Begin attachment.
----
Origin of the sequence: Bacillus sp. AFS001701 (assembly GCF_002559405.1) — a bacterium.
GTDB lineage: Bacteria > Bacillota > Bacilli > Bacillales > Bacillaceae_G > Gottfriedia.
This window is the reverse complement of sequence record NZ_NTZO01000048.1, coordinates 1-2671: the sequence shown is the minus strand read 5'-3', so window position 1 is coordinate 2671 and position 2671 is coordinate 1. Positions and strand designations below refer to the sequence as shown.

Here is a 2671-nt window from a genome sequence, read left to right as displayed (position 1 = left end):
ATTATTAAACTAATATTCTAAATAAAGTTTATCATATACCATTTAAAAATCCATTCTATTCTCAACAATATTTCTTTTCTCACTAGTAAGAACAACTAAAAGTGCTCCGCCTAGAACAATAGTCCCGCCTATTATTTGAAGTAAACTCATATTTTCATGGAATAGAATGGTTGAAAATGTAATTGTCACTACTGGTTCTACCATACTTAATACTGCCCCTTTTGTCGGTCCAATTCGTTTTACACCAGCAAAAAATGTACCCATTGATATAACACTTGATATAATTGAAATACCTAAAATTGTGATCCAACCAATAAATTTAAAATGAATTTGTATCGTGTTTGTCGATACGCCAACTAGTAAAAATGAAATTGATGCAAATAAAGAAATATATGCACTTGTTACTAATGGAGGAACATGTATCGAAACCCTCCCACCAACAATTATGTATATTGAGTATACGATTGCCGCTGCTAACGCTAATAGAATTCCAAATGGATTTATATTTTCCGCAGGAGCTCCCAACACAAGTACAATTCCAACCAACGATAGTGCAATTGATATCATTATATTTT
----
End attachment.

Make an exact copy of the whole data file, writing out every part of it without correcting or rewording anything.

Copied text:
Origin of the sequence: Bacillus sp. AFS001701 (assembly GCF_002559405.1) — a bacterium.
GTDB lineage: Bacteria > Bacillota > Bacilli > Bacillales > Bacillaceae_G > Gottfriedia.
This window is the reverse complement of sequence record NZ_NTZO01000048.1, coordinates 1-2671: the sequence shown is the minus strand read 5'-3', so window position 1 is coordinate 2671 and position 2671 is coordinate 1. Positions and strand designations below refer to the sequence as shown.

Here is a 2671-nt window from a genome sequence, read left to right as displayed (position 1 = left end):
ATTATTAAACTAATATTCTAAATAAAGTTTATCATATACCATTTAAAAATCCATTCTATTCTCAACAATATTTCTTTTCTCACTAGTAAGAACAACTAAAAGTGCTCCGCCTAGAACAATAGTCCCGCCTATTATTTGAAGTAAACTCATATTTTCATGGAATAGAATGGTTGAAAATGTAATTGTCACTACTGGTTCTACCATACTTAATACTGCCCCTTTTGTCGGTCCAATTCGTTTTACACCAGCAAAAAATGTACCCATTGATATAACACTTGATATAATTGAAATACCTAAAATTGTGATCCAACCAATAAATTTAAAATGAATTTGTATCGTGTTTGTCGATACGCCAACTAGTAAAAATGAAATTGATGCAAATAAAGAAATATATGCACTTGTTACTAATGGAGGAACATGTATCGAAACCCTCCCACCAACAATTATGTATATTGAGTATACGATTGCCGCTGCTAACGCTAATAGAATTCCAAATGGATTTATATTTTCCGCAGGAGCTCCCAACACAAGTACAATTCCAACCAACGATAGTGCAATTGATATCATTATATTTT